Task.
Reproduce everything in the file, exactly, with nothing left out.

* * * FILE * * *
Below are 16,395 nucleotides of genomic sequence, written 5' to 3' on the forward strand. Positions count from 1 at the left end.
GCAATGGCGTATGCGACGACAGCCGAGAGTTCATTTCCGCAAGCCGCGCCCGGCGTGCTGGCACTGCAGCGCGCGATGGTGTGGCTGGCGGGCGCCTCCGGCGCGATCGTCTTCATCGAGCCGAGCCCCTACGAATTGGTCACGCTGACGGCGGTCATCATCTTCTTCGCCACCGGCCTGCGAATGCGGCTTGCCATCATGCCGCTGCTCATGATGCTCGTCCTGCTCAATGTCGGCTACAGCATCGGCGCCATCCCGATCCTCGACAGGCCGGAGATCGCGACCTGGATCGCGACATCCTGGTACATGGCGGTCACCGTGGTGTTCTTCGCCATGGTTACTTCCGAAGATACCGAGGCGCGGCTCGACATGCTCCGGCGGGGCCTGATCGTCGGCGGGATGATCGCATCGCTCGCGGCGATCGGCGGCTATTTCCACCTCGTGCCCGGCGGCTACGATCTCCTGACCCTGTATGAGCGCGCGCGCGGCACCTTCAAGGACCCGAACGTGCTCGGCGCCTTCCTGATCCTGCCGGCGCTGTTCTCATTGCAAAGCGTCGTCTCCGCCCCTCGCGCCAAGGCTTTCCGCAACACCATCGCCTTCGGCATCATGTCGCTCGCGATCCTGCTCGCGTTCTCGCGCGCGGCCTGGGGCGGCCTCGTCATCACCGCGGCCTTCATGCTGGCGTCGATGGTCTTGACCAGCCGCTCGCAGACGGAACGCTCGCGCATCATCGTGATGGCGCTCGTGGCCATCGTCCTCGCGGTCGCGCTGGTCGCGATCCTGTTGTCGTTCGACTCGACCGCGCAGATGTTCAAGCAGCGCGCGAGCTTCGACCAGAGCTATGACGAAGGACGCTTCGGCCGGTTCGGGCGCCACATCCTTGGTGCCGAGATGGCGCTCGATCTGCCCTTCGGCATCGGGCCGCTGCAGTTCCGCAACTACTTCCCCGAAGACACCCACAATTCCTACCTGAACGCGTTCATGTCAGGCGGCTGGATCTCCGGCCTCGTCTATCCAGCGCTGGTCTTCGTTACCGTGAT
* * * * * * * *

Below are 16,395 nucleotides of genomic sequence, written 5' to 3' on the forward strand. Positions count from 1 at the left end.
GCAATGGCGTATGCGACGACAGCCGAGAGTTCATTTCCGCAAGCCGCGCCCGGCGTGCTGGCACTGCAGCGCGCGATGGTGTGGCTGGCGGGCGCCTCCGGCGCGATCGTCTTCATCGAGCCGAGCCCCTACGAATTGGTCACGCTGACGGCGGTCATCATCTTCTTCGCCACCGGCCTGCGAATGCGGCTTGCCATCATGCCGCTGCTCATGATGCTCGTCCTGCTCAATGTCGGCTACAGCATCGGCGCCATCCCGATCCTCGACAGGCCGGAGATCGCGACCTGGATCGCGACATCCTGGTACATGGCGGTCACCGTGGTGTTCTTCGCCATGGTTACTTCCGAAGATACCGAGGCGCGGCTCGACATGCTCCGGCGGGGCCTGATCGTCGGCGGGATGATCGCATCGCTCGCGGCGATCGGCGGCTATTTCCACCTCGTGCCCGGCGGCTACGATCTCCTGACCCTGTATGAGCGCGCGCGCGGCACCTTCAAGGACCCGAACGTGCTCGGCGCCTTCCTGATCCTGCCGGCGCTGTTCTCATTGCAAAGCGTCGTCTCCGCCCCTCGCGCCAAGGCTTTCCGCAACACCATCGCCTTCGGCATCATGTCGCTCGCGATCCTGCTCGCGTTCTCGCGCGCGGCCTGGGGCGGCCTCGTCATCACCGCGGCCTTCATGCTGGCGTCGATGGTCTTGACCAGCCGCTCGCAGACGGAACGCTCGCGCATCATCGTGATGGCGCTCGTGGCCATCGTCCTCGCGGTCGCGCTGGTCGCGATCCTGTTGTCGTTCGACTCGACCGCGCAGATGTTCAAGCAGCGCGCGAGCTTCGACCAGAGCTATGACGAAGGACGCTTCGGCCGGTTCGGGCGCCACATCCTTGGTGCCGAGATGGCGCTCGATCTGCCCTTCGGCATCGGGCCGCTGCAGTTCCGCAACTACTTCCCCGAAGACACCCACAATTCCTACCTGAACGCGTTCATGTCAGGCGGCTGGATCTCCGGCCTCGTCTATCCAGCGCTGGTCTTCGTTACCGTGAT